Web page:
• “Monna Rosa.” The Pageant. 1. (1896): 14-19.
  • “My Visit to London.” The Savoy, vol. 2, April 1896, pp. 119-135. Savoy Digital Edition, edited by Christopher Keep and Lorraine Janzen Kooistra, 2018-2020. Yellow Nineties 2.0, Ryerson University Centre for Digital Humanities, 2019.

Works Cited and Selected Publications about Verlaine

  • Anon. “M. Paul Verlaine.” Saturday Review, 5 December 1891, pp. 645-46.
  • Anon. “Modern Men: Paul Verlaine.” National Observer, 12 December 1891, pp. 84-85.
  • Anon. “Paul Verlaine.” Pall Mall Gazette, 22 November 1893, p. 4.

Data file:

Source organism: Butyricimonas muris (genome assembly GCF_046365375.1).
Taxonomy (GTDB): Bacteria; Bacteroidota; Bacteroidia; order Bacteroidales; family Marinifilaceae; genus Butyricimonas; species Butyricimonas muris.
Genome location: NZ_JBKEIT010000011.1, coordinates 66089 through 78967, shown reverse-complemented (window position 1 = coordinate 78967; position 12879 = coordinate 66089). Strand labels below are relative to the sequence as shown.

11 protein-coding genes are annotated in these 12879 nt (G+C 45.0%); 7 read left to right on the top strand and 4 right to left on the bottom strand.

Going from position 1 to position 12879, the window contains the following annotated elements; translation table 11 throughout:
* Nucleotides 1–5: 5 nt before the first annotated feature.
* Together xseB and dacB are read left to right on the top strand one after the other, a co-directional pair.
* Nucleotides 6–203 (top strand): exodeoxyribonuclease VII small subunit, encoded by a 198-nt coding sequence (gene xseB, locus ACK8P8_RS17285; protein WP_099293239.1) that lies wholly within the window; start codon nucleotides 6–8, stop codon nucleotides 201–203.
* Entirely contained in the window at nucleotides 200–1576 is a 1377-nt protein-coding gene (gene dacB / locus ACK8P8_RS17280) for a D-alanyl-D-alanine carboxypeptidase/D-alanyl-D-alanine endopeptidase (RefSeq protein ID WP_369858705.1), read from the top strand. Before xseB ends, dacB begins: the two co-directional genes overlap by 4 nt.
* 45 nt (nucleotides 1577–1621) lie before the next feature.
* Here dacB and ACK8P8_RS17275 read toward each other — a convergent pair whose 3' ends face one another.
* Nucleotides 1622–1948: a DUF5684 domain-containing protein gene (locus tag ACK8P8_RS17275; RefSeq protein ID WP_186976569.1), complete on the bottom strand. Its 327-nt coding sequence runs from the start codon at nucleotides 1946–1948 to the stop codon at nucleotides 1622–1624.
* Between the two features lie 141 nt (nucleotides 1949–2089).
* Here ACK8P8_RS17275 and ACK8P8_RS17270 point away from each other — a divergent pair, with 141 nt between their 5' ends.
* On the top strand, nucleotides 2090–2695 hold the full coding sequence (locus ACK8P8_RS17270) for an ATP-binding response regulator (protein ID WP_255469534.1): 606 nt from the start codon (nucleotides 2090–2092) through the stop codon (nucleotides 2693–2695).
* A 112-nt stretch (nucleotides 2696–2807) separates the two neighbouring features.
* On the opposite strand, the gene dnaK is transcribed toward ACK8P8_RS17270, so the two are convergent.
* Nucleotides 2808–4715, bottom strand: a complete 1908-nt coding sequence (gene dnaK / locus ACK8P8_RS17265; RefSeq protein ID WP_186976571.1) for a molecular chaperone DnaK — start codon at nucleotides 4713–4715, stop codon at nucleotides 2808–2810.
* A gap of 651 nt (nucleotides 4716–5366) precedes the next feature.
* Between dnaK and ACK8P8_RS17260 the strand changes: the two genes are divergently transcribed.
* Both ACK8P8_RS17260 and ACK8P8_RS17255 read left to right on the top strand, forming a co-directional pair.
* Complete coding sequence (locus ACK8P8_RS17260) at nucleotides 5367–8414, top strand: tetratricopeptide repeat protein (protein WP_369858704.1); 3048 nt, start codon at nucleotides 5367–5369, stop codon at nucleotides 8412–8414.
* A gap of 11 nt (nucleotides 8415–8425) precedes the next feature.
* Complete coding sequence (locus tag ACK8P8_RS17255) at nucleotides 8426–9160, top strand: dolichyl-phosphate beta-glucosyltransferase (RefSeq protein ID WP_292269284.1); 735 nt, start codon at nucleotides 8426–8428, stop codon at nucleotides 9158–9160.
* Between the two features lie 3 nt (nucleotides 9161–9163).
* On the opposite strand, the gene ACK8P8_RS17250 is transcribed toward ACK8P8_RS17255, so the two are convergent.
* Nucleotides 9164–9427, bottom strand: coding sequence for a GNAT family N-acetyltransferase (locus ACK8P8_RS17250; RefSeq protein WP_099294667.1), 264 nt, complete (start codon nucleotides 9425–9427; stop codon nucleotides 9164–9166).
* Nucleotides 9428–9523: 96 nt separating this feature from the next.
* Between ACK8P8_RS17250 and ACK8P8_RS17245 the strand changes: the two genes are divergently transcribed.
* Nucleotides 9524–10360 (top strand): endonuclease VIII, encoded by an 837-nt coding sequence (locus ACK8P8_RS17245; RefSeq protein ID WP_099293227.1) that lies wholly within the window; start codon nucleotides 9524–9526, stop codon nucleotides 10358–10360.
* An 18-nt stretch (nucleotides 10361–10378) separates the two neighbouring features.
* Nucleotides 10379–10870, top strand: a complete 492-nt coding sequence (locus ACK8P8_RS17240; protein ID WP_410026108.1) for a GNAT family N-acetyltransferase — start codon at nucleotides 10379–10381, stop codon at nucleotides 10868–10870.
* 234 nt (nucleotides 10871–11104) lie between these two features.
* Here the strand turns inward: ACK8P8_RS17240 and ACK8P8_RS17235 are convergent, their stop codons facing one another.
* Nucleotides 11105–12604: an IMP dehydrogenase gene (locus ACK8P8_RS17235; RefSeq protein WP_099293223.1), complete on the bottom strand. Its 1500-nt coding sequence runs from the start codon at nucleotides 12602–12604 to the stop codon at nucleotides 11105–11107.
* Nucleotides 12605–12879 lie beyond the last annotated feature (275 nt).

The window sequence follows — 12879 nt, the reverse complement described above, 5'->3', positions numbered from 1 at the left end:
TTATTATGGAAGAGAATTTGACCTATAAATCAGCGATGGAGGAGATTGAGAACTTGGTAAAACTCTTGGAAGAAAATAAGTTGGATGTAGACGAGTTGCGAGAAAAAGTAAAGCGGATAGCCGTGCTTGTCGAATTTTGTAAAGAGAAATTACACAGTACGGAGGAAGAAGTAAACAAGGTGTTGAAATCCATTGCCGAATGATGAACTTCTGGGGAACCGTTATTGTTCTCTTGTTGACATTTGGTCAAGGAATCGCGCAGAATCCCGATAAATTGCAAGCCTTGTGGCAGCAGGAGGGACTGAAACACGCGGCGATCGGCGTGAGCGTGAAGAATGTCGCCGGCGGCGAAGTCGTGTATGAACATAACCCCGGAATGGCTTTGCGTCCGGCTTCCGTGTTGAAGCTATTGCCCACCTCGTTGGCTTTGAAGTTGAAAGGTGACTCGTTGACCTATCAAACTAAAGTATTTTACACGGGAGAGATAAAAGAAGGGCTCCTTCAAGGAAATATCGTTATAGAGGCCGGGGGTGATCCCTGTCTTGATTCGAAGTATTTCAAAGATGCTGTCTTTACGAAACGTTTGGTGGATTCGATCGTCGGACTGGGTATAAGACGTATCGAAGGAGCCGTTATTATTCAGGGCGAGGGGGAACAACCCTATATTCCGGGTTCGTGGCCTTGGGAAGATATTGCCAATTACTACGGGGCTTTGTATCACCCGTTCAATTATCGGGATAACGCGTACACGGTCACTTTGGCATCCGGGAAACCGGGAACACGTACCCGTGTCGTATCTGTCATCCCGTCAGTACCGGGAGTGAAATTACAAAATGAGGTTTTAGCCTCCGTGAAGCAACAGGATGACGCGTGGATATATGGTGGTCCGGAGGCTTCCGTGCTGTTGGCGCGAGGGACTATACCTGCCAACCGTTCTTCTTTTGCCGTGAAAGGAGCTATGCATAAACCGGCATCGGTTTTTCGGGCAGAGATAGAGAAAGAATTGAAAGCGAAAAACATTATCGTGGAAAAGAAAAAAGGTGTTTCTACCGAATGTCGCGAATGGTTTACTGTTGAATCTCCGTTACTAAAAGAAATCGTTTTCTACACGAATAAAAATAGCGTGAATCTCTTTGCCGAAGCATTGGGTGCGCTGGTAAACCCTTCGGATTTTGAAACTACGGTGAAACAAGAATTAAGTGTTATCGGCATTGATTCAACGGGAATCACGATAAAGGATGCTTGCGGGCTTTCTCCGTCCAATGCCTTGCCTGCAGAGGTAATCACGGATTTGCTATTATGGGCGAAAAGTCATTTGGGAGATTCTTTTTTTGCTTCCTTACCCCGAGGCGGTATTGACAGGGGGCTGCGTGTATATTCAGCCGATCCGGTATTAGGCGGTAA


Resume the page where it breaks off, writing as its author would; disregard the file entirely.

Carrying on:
• Anon. “The Verlaine Course.” Judy, 6 December 1896, p. 269.
  • Claes, Koenraad. The Late Victorian Little Magazine. Edinburgh University Press, 2018.
  • Creasy, Matthew. “‘Rather a delicate subject’: Verlaine, France and British Decadence.” Decadence: A Literary History, edited by Alex Murray, Cambridge University Press, 2020, pp. 65-86.
  • Delille, Edward. “The Poet Verlaine.” Fortnightly Review, March 1891, pp. 394-403.
  • Gosse, Edmund. “M. Paul Verlaine.” St James Gazette, 21 November, 1893, p. 2.
  • Keary, C.F. “Paul Verlaine.” New Review, June 1897, pp. 617-30.
  • Mackworth, Cecily. English Interludes: Mallarmé, Verlaine, Paul Valéry, Valéry Larbaud in England, 1860–1912. Routledge & Kegan Paul, 1974.
  • Moore. George. “A Great Poet.” The Hawk, 25 February, 1890, pp. 223-24.
  • Murray, Alex. “Decadent Conservatism: Politics and Aesthetics in The Senate,” Journal of Victorian Culture, vol. 20, no. 2, 2015, pp. 186-211.